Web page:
In Delphi, click on Component > Import Component …

A dialog will open showing all the different programming interfaces of programs installed on your machine. You need to select the AWR Design Environment. Click Next to continue.

Next, you can select what to import and where to store the output file. Leave the Class Name(s) field and the Palette Page field empty. In the Unit Dir field, enter the location where the unit with the type libary will be stored. In the example below, this is the directory where we will create the example code. The search path field will automatically include that path. Click Next to continue.

Select Create Unit and click Finish to create the unit with the type library.

Before we can use the unit with the type library, we need to make three small modifications to the code.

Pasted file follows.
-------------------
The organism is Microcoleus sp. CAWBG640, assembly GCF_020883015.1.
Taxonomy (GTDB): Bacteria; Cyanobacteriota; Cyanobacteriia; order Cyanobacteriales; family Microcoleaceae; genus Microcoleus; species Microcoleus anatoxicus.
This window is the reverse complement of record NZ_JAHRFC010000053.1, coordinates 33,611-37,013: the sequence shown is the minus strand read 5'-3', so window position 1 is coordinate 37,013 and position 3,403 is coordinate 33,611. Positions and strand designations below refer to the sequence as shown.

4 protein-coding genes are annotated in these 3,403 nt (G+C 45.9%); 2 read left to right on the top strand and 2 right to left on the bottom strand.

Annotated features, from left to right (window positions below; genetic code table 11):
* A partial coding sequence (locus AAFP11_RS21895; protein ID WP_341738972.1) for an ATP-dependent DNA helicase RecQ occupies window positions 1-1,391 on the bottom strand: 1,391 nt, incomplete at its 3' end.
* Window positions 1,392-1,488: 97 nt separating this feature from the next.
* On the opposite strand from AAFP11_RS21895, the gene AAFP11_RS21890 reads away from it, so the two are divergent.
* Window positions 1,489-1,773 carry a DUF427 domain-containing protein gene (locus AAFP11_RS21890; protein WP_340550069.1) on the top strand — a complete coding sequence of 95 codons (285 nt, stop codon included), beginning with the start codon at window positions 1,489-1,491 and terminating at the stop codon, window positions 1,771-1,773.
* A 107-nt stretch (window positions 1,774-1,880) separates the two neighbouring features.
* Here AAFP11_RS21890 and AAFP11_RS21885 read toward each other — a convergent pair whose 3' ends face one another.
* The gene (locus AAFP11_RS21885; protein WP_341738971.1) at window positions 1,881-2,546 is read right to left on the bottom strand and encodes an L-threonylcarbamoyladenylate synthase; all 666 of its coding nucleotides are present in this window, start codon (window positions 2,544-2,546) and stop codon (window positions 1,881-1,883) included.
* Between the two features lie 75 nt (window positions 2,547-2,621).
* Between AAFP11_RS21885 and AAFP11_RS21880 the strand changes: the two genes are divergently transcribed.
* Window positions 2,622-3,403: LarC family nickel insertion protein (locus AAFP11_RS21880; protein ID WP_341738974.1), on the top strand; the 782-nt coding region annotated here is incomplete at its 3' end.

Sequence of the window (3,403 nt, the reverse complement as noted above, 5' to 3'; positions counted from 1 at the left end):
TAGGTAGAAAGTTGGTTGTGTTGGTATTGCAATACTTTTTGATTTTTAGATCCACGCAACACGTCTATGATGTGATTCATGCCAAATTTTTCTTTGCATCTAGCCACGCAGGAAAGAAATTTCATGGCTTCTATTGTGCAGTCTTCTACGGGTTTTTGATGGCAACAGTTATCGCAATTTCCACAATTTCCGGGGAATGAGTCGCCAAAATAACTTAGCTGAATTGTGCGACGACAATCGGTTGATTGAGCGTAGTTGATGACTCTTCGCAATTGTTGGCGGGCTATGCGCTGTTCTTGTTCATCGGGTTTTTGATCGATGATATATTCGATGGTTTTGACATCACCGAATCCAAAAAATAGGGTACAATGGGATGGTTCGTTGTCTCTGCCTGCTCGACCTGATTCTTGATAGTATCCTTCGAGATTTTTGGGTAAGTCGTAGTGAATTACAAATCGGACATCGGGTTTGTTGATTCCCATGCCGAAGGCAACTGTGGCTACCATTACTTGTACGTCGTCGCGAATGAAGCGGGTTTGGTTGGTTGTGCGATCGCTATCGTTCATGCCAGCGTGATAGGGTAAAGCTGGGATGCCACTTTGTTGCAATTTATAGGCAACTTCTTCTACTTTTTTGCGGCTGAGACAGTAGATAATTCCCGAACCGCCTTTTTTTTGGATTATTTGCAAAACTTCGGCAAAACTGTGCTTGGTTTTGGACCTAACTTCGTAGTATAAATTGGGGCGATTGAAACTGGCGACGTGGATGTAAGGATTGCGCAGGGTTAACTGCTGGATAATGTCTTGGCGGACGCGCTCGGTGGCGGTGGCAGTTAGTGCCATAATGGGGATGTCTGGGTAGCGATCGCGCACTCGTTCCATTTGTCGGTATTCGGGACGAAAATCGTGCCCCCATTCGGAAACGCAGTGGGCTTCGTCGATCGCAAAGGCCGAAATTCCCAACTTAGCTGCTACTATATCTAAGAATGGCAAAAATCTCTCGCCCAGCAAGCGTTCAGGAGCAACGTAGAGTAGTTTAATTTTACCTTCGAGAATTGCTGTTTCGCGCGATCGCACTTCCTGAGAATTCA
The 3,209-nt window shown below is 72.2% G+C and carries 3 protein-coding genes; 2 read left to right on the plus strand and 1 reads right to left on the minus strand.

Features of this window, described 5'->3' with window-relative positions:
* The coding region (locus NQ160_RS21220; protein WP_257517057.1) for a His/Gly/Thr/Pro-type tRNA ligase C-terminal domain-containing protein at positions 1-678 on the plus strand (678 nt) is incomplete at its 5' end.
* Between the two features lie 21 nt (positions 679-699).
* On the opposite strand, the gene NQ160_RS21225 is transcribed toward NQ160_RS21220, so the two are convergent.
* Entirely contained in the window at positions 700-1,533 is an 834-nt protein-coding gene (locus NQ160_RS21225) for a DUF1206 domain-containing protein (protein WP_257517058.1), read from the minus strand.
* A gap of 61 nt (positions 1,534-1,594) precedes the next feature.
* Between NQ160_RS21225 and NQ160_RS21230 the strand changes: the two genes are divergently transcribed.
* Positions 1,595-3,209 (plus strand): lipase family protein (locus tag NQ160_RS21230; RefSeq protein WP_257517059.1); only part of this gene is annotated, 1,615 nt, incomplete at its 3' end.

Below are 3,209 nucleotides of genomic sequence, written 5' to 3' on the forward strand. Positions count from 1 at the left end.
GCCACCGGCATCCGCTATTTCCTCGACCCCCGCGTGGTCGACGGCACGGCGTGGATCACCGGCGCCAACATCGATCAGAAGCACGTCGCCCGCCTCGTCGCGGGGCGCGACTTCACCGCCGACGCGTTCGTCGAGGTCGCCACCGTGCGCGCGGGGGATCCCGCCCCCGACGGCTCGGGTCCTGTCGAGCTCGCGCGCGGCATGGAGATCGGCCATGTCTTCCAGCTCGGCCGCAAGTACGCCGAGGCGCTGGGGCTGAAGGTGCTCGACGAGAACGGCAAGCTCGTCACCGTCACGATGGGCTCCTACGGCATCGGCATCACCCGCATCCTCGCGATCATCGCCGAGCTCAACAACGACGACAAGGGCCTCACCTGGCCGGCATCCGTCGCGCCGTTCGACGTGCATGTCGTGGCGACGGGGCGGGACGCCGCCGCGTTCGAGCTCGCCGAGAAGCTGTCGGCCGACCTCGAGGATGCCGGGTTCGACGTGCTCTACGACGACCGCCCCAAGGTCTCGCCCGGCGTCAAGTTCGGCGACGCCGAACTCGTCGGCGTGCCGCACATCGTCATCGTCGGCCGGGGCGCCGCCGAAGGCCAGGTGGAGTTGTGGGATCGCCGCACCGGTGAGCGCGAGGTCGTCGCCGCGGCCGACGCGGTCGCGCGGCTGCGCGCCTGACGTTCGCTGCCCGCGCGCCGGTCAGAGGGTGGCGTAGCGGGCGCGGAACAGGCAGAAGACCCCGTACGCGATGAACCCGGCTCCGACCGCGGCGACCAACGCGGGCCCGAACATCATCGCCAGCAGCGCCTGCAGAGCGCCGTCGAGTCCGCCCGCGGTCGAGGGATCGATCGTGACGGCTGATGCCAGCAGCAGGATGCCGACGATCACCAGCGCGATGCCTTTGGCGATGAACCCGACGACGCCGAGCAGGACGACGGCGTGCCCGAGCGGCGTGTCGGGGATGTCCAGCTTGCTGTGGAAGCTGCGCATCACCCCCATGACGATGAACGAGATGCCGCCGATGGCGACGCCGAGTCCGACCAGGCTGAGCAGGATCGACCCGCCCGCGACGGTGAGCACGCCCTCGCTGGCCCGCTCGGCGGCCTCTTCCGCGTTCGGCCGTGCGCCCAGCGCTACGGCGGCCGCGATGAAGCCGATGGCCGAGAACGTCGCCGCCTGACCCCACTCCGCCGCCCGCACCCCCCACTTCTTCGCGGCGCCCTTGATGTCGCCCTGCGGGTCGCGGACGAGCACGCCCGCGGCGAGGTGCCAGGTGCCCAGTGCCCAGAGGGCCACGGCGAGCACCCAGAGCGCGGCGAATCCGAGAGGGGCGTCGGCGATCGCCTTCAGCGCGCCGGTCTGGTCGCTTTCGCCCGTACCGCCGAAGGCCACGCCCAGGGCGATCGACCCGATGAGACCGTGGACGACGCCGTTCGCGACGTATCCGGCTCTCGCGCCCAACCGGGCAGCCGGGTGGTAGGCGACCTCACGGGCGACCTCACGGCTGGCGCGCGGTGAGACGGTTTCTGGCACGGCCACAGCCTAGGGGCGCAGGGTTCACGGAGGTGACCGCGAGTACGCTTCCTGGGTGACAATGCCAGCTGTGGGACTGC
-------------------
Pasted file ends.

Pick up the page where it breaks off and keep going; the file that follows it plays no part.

• Application is a reserved word in Delphi, rename to MWOApplication
  • Rename CoApplication to CoMWOApplication
  • Remove property Frequencies in section IModel = interface(IDispatch) because it creates a variable type issue.

To rename Application to MWOApplication, load the library unit to the Delphi editor and use the search & replace function with option “Whole words only”.

Same for renaming CoApplication to CoMWOApplication.

Finally, remove the property Frequencies in section IModel = interface(IDispatch) by making it a comment line. This is required because there is an issue with variable types in that line. Removing the property is the easiest fix.

That’s it! You now have type library unit that you can use to access MWO from Delphi.
In the example project, the library unit name is “MWOffice_TLB.pas” expected. Please use that name and copy the file to the example project directory where the other Delphi files reside.

Object names and class names

There are some subtle differences between some MWO object names and the corresponding class names(e.g. LayoutProcessDefinitions object is accessed as Project.ProcessDefinitions) but that is documented. The MWO class library documentation is available from the MWO documentation download location, and Delphi will do auto-completion once you have added the unit with the MWO type library.